According to a UNM Health Sciences Center release, Tudor Oprea, a professor of Internal Medicine and chief of UNM’s Translational Informatics Division, and a team collaborators, have pulled back the curtain on an open-source archive for drug discovery, development and safety that is 20 years in the making.
According to the release, the group recently published their work in the journal "Nature Reviews Drug Discovery."
“This is a landmark paper,” David Schade, a distinguished professor in the UNM School of Medicine who oversees clinical research in the Department of Internal Medicine, was quoted as saying in the release. “Diseases that were not treatable 10 years ago are now treatable — that’s because of new medications that have been developed and approved by the Food and Drug Administration.”
While new drugs have saved lives, they can also complicate treatment. According to the release, doctors often use a combination of drugs to treat diabetes, for example, but they must make sure those drugs compliment one another and no dangerous side appear when combined.
“What we want to do,” Schade is quoted as saying in the release, “is hit multiple targets that are causing the disease.”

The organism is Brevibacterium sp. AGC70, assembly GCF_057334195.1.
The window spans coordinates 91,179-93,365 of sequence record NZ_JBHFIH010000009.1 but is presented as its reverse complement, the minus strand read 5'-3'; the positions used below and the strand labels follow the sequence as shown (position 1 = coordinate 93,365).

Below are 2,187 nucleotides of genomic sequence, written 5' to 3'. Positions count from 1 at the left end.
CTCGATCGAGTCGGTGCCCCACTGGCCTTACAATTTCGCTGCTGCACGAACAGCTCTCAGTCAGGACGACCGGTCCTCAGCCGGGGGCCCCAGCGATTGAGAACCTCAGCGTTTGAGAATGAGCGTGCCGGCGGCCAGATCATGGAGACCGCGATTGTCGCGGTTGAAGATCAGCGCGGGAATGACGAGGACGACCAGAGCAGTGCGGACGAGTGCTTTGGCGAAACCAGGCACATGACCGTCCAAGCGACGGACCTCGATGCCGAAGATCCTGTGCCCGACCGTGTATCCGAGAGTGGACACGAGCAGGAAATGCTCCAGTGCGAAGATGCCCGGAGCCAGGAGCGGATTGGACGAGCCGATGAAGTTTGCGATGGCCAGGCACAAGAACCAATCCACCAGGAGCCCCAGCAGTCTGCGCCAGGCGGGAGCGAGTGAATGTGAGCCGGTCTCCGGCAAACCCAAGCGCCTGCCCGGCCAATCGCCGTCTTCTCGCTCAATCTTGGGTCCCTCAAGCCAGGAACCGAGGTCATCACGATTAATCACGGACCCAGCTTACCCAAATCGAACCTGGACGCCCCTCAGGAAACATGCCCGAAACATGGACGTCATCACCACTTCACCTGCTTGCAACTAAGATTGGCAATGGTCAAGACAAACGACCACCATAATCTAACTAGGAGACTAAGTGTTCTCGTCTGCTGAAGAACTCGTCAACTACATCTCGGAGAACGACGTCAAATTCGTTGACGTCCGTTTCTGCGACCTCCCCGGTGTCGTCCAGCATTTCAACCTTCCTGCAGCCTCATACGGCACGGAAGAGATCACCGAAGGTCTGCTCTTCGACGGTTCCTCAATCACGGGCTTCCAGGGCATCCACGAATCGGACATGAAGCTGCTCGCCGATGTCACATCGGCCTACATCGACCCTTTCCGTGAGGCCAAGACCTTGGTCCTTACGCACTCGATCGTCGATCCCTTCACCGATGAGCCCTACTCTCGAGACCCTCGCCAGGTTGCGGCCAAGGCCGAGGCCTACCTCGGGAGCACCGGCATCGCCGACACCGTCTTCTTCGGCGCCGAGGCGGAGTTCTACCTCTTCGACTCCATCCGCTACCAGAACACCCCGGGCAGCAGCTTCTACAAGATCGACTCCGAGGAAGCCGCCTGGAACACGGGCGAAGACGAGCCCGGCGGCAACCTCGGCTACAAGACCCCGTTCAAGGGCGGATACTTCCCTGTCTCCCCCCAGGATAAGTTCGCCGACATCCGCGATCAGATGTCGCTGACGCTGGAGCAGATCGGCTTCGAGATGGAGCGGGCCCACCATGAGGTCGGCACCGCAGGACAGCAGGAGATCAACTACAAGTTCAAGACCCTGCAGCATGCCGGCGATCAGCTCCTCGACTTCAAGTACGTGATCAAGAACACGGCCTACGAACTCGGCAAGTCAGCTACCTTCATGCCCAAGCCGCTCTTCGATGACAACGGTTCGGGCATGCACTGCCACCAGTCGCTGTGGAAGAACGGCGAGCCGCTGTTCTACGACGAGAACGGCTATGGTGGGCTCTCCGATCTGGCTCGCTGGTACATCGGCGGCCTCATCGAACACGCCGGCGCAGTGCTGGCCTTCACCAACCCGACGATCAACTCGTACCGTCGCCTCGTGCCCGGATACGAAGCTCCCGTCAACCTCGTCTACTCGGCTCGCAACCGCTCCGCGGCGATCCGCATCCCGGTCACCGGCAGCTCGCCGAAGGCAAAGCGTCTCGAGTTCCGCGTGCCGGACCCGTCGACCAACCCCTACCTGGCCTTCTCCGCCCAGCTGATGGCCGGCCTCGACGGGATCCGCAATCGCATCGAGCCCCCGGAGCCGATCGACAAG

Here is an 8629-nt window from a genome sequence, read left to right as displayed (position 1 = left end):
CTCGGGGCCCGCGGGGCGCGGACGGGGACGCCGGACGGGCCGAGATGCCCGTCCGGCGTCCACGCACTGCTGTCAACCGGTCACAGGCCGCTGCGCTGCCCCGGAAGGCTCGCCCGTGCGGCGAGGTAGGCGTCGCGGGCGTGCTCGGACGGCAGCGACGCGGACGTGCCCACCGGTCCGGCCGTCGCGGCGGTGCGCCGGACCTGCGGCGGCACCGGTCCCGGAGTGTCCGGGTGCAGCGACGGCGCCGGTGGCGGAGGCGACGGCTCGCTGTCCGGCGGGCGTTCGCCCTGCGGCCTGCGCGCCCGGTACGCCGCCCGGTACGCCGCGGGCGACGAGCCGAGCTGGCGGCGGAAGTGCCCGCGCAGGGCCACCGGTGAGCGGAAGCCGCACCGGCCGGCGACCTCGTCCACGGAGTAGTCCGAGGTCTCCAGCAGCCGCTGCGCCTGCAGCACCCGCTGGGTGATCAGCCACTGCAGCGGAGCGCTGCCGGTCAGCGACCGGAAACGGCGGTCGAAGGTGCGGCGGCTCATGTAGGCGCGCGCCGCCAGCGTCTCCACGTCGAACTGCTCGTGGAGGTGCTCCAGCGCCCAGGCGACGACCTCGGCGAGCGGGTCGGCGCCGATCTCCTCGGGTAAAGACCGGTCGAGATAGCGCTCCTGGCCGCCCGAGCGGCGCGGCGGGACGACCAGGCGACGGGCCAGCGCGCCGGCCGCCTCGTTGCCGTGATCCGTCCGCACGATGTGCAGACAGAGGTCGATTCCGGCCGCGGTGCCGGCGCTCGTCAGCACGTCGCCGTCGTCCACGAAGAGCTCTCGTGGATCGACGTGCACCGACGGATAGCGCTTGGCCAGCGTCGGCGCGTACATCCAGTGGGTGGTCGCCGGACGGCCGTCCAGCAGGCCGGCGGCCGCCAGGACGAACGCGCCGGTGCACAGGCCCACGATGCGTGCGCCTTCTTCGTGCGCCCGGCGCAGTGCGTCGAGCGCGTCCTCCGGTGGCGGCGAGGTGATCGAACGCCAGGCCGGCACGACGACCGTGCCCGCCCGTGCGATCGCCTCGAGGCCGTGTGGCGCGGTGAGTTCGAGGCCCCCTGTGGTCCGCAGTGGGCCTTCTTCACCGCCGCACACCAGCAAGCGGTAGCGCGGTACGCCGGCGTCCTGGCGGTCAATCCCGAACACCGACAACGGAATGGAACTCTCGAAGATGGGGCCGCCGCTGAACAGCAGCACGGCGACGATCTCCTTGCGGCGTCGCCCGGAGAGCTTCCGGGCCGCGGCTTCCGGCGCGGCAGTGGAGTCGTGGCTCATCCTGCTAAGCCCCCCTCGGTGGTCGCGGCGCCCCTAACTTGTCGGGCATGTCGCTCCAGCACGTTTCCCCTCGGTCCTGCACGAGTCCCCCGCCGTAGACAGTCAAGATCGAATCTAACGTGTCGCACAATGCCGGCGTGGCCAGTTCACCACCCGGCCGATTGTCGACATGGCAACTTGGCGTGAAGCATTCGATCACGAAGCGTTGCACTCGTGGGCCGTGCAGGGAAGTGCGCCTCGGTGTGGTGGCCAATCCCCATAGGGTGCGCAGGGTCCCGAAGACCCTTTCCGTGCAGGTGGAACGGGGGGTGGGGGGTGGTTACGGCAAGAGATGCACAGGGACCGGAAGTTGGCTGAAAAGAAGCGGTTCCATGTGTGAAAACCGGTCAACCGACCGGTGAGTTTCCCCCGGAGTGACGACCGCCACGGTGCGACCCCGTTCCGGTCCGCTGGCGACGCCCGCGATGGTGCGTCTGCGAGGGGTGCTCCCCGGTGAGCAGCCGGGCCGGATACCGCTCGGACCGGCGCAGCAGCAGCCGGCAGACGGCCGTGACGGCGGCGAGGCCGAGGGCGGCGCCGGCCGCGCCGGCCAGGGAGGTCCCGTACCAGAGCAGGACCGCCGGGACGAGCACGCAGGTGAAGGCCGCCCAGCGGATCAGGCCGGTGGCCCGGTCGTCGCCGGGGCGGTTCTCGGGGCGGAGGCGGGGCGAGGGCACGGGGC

According to the release, Oprea’s archive will help doctors to do just that. Olivier Rixe, who oversees all clinical research at the UNM Comprehensive Cancer Center, agrees and plans to use Oprea’s archive to speed the process of drug discovery and development.
Oprea, now a professor at the center, started the drug database 20 years ago when he was a drug developer, according to the release. He archived drug targets — molecules that drugs act on to make the cell change its behavior — later expanded his list to include properties of the drugs themselves along with any information about how they acted on their targets.
According to the release, in order to develop the information, Oprea and his international collaborators had to mine data from all over the world, then correctly map the drugs’ molecular structures and search for data on the diseases the drugs helped to treat.
They collected data on the drugs’ effects on humans and animals and listed what scientists had learned about how the drugs reacted with the proteins in cells, according to the release.
In total, they cataloged 893 drug targets linked to their mode of action, a term that describes how drugs exert their therapeutic effect at the molecular level, along with 1,578 drugs approved by the FDA.
According to the release, the information is now publicly available through DrugCentral, a system that Oprea’s research team at UNM developed. DrugCentral resides at UNM and Oprea is building his team to be experts in drug discovery.
“This type of expertise is rare,” Oprea is quoted as saying in the release. “We are one of the teams that has it.”
Matthew Reisen is the news editor at the Daily Lobo. He can be reached at email@example.com or on Twitter @MReisen88.